This is our truth, tell us yours
I write about sex work. I’m a man who isn’t either a sex worker or a punter but I see no problem there.
I write about work a lot. If sex work is just work, as I believe, then we have to consider it and judge it by the same standards as any other work.
Like judging its impact on the environment.
Now I will declare an interest in this.
Like most kids who grew up where I did Aberfan is seared into our imagination. It was a consequence of badly regulated industry, or work done in such a way that the environment became lethal.
All work has to be regulated to prevent it becoming abusive, and to prevent it harming the people who have to co-exist with it. That regulation failed at Aberfan, and we killed a school full of kids as a consequence. Not as large a death toll as at, say, Bhopal, or Chernobyl, but it will stay with me forever because I grew up riding my bike on spoil heaps just like the ones that engulfed Aberfan.
So, let’s look at the impact of sex work on the environment.
In 99 out of 100 cases there’s no impact. Simple as.
Occasionally there are impacts. Usually from street prostitution, when both customers and workers can damage the environment. Occasionally the premises prostitutes work from are inappropriate, or lead to nuisance to neighbours. No different to living next door to that irritating man who mends cars on his front drive and parks them in the street with a for sale sign in the windscreen – but he’s regulated by Trading Standards and the Planning Department, not the Vice Squad. There is no more reason to criminalize sex work than Aberfan was a reason to criminalize coal mining, or Dodgy John with his driveway car lot is a reason to ban second hand car sales.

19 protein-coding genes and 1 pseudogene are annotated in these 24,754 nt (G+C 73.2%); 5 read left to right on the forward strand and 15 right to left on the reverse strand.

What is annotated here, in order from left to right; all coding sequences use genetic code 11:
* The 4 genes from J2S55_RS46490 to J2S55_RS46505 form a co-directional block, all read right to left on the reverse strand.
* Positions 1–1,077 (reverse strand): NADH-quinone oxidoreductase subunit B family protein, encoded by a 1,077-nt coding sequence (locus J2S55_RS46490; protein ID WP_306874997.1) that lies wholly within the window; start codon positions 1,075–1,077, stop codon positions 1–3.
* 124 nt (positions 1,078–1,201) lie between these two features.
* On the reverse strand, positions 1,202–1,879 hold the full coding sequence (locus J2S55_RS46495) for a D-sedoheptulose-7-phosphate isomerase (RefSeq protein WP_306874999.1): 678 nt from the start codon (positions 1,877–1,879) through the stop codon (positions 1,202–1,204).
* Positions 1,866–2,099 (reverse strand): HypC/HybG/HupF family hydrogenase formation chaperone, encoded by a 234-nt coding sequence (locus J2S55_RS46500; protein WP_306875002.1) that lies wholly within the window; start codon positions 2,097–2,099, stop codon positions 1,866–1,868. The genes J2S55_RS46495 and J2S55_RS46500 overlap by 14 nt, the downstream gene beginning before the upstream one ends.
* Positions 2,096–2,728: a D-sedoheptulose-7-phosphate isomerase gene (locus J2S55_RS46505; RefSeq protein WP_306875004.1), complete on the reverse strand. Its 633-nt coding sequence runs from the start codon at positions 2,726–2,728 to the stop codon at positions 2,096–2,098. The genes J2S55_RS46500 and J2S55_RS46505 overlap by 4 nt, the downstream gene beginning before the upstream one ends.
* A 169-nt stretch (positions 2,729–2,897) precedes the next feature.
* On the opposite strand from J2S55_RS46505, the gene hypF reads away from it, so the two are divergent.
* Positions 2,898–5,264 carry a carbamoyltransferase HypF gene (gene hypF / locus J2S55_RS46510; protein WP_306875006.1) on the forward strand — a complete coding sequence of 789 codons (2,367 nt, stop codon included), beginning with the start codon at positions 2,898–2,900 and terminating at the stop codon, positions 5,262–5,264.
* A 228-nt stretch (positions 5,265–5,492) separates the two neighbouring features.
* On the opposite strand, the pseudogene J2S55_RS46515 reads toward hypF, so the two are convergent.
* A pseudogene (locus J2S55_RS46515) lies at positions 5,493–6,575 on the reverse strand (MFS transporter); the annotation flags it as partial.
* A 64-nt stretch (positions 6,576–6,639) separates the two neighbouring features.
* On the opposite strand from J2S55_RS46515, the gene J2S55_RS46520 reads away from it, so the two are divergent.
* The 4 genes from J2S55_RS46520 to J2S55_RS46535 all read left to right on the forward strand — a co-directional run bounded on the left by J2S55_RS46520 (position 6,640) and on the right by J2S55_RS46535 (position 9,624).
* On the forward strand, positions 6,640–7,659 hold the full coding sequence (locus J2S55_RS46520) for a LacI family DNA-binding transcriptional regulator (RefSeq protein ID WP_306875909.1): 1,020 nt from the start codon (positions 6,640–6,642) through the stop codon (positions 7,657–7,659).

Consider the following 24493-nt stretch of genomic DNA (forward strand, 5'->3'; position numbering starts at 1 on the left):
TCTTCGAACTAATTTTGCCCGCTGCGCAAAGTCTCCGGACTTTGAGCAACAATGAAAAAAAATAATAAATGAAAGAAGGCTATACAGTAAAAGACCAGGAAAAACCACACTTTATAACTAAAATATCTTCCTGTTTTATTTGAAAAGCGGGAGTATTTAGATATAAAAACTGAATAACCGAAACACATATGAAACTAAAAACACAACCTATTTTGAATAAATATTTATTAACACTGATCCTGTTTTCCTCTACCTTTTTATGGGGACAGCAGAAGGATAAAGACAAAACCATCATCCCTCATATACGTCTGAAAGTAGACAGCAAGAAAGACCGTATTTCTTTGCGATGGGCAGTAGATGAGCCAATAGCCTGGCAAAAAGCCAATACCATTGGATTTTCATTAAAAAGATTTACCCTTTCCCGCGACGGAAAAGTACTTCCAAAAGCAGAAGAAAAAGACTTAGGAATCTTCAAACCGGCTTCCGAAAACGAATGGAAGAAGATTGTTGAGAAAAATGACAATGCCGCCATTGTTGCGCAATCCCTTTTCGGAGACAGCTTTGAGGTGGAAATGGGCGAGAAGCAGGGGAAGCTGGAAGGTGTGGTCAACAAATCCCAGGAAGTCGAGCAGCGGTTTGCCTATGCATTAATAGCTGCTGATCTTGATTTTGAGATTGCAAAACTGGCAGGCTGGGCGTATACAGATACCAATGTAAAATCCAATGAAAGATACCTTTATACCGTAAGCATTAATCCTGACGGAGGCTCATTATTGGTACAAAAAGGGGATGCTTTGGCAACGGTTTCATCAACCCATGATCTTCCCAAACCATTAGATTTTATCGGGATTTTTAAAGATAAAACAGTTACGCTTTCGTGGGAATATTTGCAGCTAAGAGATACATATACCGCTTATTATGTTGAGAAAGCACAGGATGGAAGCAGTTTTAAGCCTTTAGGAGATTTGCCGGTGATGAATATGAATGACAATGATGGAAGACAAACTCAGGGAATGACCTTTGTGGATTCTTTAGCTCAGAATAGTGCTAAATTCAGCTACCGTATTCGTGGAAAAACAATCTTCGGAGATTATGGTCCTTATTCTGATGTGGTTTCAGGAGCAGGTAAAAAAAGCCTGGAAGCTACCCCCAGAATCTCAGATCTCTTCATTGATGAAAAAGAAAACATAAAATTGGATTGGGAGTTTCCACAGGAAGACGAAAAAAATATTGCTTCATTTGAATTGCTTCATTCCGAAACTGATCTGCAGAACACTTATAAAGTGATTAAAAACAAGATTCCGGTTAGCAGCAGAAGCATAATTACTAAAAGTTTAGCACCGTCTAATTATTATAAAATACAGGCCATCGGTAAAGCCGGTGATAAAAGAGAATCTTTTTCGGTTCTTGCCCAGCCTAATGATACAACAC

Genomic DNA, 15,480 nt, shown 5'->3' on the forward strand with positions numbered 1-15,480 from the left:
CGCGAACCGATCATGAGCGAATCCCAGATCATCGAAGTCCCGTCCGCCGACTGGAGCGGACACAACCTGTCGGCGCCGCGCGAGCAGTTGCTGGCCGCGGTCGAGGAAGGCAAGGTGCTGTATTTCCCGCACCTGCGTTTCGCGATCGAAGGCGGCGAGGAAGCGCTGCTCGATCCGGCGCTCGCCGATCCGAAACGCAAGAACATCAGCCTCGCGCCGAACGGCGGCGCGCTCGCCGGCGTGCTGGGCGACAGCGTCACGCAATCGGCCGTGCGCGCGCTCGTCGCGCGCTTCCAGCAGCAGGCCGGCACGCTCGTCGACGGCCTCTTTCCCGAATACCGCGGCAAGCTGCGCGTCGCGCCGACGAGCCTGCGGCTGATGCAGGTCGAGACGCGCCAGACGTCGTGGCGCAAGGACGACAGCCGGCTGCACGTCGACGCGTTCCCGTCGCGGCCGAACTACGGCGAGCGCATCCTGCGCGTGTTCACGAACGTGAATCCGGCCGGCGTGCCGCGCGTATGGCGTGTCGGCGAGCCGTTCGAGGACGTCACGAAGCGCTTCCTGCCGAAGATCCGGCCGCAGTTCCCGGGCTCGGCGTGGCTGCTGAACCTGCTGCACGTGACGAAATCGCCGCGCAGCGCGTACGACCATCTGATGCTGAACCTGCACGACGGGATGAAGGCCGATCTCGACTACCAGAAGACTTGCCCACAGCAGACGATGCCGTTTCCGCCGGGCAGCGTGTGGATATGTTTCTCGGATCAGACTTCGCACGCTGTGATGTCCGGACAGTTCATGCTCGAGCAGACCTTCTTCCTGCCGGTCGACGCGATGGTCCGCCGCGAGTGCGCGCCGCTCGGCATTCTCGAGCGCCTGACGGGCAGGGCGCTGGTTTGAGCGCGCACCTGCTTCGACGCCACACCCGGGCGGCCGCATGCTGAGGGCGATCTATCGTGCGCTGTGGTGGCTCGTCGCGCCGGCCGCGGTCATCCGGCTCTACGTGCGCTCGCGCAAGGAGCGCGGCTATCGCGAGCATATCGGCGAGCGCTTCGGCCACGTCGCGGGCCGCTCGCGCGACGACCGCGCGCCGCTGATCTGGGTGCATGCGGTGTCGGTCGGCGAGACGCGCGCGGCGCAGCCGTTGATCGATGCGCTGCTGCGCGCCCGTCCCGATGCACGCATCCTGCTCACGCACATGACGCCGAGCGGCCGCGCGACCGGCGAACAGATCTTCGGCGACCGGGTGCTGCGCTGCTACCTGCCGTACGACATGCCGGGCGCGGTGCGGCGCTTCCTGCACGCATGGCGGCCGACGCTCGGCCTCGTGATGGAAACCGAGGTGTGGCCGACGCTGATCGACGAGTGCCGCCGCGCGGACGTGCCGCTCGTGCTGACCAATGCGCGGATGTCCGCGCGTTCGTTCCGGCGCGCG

The only argument for regulating brothels is the development control argument. There is no other that does not depend on moral codes of dubious efficacy and basis. In the week that the Good Pub Guide called for 4000 pubs to close I can think of a perfect alternative use for them, but then, my favourite swingers club is also a former pub, complete with a well appointed Victorian cellar that makes a wonderful dungeon.
Of course if sex work is just work that means there’s also a need to organize sex workers, or to provide them with the means to organize if they wish. I can’t think of an industry more likely to be fertile ground for mutual financial services for instance. A trade union promoting neutral financial products, a credit union – these are things that independent workers need, and which could be delivered mutually. Whether you call it a seamstresses guild or a collective, sex workers need and deserve mutual protection.
While we try to protect the urban environment by treating sex work as a special case where the negative effects of some practices must lead to criminalization there’s no chance of that kind of organization emerging sucessfully. And as a result, sex workers will suffer negative consequences.